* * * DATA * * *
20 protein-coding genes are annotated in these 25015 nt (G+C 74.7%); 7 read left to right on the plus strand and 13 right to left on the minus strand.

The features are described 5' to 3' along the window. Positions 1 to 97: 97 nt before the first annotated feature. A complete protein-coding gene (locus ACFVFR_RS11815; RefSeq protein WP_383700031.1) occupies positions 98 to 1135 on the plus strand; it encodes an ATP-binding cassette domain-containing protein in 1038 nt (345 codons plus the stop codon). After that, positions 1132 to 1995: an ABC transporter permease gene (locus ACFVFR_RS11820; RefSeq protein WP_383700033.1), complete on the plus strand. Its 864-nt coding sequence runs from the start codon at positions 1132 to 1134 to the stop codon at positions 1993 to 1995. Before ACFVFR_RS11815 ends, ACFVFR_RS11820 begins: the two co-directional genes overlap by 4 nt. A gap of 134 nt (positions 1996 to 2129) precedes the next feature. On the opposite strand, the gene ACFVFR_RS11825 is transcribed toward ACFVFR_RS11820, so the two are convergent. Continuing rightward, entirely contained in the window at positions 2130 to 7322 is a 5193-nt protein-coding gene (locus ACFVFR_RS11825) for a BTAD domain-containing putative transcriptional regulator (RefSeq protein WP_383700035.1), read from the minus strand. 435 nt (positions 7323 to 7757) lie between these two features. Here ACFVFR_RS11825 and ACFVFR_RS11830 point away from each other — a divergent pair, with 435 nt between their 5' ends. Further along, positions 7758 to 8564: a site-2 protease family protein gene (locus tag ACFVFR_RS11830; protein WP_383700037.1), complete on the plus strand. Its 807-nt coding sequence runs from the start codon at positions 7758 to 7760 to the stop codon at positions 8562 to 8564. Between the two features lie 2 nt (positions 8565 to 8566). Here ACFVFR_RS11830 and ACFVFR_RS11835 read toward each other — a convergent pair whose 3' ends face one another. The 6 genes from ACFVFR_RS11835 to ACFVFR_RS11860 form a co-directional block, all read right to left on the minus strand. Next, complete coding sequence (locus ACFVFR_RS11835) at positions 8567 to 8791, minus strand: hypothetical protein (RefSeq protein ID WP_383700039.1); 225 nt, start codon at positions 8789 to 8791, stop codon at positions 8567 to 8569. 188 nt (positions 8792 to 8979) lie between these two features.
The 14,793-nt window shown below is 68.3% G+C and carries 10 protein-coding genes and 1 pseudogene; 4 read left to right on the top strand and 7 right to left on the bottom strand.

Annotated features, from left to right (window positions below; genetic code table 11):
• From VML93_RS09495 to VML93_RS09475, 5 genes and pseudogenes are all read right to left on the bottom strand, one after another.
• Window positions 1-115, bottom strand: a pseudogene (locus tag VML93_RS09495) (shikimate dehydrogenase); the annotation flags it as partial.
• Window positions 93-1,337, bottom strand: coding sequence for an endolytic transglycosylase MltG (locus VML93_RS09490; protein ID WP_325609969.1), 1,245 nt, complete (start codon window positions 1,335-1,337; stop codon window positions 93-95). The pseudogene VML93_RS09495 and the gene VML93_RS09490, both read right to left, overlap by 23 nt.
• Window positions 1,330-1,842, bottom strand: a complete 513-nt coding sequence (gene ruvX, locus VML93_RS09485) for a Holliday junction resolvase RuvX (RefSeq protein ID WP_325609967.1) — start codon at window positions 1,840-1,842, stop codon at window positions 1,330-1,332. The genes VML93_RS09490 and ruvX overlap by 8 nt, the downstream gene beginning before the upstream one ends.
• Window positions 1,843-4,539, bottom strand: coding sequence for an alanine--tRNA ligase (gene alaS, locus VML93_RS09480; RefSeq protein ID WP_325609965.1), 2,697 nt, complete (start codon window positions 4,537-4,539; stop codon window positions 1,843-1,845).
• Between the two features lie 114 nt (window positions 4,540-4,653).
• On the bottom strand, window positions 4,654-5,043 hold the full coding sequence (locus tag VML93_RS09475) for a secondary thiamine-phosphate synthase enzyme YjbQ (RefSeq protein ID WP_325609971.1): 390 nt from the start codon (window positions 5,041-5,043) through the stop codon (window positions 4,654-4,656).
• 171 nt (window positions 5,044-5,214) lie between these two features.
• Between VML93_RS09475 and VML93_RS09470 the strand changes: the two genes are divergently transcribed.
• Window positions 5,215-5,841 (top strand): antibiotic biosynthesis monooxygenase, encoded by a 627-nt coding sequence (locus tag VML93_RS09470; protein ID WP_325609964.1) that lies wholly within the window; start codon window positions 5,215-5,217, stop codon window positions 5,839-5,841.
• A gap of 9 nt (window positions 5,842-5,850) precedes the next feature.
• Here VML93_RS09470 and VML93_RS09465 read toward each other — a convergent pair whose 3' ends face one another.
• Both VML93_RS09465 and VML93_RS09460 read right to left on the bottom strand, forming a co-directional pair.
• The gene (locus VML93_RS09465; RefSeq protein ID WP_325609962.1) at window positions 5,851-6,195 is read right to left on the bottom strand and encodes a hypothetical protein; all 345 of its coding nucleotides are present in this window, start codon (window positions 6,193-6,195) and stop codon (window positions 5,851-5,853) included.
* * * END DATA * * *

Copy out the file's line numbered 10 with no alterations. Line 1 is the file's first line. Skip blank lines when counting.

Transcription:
• Between the two features lie 114 nt (window positions 4,540-4,653).